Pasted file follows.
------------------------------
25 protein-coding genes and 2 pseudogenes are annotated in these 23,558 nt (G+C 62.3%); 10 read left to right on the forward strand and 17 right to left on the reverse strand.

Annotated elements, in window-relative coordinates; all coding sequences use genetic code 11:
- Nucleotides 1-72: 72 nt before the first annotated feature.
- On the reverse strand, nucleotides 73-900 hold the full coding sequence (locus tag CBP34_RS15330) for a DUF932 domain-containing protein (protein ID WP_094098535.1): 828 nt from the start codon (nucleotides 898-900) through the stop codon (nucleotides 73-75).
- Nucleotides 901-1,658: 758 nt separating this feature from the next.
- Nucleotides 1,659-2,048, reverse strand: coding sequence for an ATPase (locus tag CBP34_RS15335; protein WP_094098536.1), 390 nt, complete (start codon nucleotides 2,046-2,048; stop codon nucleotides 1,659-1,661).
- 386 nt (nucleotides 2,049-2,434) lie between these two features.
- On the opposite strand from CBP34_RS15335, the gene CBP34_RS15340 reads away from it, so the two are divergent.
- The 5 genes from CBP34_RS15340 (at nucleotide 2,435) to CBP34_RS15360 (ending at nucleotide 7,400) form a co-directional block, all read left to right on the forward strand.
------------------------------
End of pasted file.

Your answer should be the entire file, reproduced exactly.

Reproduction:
25 protein-coding genes and 2 pseudogenes are annotated in these 23,558 nt (G+C 62.3%); 10 read left to right on the forward strand and 17 right to left on the reverse strand.

Annotated elements, in window-relative coordinates; all coding sequences use genetic code 11:
- Nucleotides 1-72: 72 nt before the first annotated feature.
- On the reverse strand, nucleotides 73-900 hold the full coding sequence (locus tag CBP34_RS15330) for a DUF932 domain-containing protein (protein ID WP_094098535.1): 828 nt from the start codon (nucleotides 898-900) through the stop codon (nucleotides 73-75).
- Nucleotides 901-1,658: 758 nt separating this feature from the next.
- Nucleotides 1,659-2,048, reverse strand: coding sequence for an ATPase (locus tag CBP34_RS15335; protein WP_094098536.1), 390 nt, complete (start codon nucleotides 2,046-2,048; stop codon nucleotides 1,659-1,661).
- 386 nt (nucleotides 2,049-2,434) lie between these two features.
- On the opposite strand from CBP34_RS15335, the gene CBP34_RS15340 reads away from it, so the two are divergent.
- The 5 genes from CBP34_RS15340 (at nucleotide 2,435) to CBP34_RS15360 (ending at nucleotide 7,400) form a co-directional block, all read left to right on the forward strand.